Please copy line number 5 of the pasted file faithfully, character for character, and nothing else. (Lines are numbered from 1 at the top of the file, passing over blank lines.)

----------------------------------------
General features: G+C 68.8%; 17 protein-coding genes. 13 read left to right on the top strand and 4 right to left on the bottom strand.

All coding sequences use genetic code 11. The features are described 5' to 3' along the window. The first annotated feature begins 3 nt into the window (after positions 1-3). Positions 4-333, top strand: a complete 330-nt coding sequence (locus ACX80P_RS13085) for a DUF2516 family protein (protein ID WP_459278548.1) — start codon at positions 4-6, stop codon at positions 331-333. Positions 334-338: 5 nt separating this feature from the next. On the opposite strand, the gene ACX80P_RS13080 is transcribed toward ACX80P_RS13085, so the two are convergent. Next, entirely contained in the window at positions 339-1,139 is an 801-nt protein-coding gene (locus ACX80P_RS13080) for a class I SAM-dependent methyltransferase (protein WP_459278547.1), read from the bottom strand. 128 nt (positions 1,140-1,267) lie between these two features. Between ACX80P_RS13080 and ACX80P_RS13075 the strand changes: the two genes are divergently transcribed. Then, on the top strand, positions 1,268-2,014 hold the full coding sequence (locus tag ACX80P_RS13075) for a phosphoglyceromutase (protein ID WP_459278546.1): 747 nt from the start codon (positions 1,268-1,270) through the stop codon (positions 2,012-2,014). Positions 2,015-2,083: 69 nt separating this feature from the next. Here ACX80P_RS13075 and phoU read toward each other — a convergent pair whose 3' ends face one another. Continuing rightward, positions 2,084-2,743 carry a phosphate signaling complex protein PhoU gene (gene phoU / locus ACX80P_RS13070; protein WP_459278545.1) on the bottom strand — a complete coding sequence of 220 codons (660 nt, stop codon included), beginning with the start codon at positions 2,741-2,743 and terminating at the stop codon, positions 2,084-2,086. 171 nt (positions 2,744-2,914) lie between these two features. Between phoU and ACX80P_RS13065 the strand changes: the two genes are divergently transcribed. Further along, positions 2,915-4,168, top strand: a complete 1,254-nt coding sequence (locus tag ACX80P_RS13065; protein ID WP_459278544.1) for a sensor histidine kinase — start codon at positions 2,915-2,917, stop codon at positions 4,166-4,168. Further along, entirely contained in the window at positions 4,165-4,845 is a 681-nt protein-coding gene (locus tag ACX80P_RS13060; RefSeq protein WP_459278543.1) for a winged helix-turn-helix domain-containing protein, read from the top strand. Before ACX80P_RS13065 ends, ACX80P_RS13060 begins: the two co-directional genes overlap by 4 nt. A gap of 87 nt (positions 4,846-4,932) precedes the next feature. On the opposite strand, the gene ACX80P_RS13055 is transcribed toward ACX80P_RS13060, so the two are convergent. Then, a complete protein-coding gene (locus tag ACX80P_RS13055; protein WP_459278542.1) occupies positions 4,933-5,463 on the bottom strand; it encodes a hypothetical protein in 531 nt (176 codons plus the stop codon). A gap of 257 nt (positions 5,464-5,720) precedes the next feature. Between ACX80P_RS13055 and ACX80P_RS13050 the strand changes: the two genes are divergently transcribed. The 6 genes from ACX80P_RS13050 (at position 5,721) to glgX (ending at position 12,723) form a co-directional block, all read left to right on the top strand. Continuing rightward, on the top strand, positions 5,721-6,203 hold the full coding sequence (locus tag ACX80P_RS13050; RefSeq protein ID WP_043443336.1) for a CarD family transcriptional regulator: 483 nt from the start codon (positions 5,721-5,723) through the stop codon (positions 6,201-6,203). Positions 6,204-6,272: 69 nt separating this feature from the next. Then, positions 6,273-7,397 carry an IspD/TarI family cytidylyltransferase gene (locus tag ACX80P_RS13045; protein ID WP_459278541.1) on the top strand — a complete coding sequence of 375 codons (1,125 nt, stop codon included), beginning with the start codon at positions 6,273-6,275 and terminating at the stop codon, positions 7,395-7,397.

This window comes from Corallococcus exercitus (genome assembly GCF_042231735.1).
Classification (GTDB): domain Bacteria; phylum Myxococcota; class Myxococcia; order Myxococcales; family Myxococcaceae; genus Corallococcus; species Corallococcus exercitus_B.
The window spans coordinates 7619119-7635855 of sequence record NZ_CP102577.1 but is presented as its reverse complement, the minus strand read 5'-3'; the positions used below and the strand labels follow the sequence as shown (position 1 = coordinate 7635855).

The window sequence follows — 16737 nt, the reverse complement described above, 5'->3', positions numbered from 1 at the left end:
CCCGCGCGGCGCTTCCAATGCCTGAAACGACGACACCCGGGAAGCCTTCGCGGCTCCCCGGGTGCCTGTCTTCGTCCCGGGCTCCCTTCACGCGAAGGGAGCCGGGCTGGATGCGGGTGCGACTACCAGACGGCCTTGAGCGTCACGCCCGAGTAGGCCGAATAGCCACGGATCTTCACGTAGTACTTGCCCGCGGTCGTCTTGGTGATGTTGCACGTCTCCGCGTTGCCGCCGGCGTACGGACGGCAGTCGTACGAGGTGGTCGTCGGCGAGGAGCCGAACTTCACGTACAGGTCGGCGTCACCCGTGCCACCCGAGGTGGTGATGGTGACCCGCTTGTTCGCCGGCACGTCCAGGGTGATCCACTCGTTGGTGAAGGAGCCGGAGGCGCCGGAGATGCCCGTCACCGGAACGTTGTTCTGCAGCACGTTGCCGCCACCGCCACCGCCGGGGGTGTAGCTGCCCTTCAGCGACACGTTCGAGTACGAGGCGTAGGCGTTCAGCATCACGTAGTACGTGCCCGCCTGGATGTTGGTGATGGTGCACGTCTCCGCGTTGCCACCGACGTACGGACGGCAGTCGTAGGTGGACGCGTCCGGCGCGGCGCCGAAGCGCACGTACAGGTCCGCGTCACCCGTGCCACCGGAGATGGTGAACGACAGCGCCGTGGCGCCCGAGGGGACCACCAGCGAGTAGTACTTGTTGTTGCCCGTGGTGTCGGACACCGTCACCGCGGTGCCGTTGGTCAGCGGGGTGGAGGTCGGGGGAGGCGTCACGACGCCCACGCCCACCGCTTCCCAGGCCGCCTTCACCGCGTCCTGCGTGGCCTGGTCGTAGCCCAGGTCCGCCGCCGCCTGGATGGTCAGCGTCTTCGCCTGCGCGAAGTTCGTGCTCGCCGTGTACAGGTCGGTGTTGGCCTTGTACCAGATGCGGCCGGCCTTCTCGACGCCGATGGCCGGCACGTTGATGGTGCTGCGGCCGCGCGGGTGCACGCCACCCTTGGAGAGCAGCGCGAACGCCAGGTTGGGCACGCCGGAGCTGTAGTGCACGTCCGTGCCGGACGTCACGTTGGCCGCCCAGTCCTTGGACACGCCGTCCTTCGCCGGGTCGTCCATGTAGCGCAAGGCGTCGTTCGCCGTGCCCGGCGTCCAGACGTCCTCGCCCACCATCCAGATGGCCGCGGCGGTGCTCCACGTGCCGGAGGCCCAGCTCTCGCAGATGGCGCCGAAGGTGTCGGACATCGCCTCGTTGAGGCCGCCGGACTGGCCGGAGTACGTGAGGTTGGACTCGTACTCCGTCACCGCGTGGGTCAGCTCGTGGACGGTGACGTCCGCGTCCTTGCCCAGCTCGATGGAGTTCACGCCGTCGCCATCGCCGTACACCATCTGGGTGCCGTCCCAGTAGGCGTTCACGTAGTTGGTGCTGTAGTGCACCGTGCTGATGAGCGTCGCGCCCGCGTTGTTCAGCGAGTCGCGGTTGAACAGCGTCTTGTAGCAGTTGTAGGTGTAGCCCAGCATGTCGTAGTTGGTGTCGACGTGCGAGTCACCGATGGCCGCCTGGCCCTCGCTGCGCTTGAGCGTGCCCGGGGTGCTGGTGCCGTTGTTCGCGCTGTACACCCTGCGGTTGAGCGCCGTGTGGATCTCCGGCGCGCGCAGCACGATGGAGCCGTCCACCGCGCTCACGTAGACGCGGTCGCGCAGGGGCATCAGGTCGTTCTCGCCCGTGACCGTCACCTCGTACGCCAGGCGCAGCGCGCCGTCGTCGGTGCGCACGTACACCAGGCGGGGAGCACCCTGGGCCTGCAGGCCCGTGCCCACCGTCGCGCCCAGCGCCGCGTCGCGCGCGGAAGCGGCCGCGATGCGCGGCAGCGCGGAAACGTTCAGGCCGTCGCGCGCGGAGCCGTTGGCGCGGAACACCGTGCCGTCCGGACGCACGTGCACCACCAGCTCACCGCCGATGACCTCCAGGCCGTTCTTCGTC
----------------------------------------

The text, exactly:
The window spans coordinates 7619119-7635855 of sequence record NZ_CP102577.1 but is presented as its reverse complement, the minus strand read 5'-3'; the positions used below and the strand labels follow the sequence as shown (position 1 = coordinate 7635855).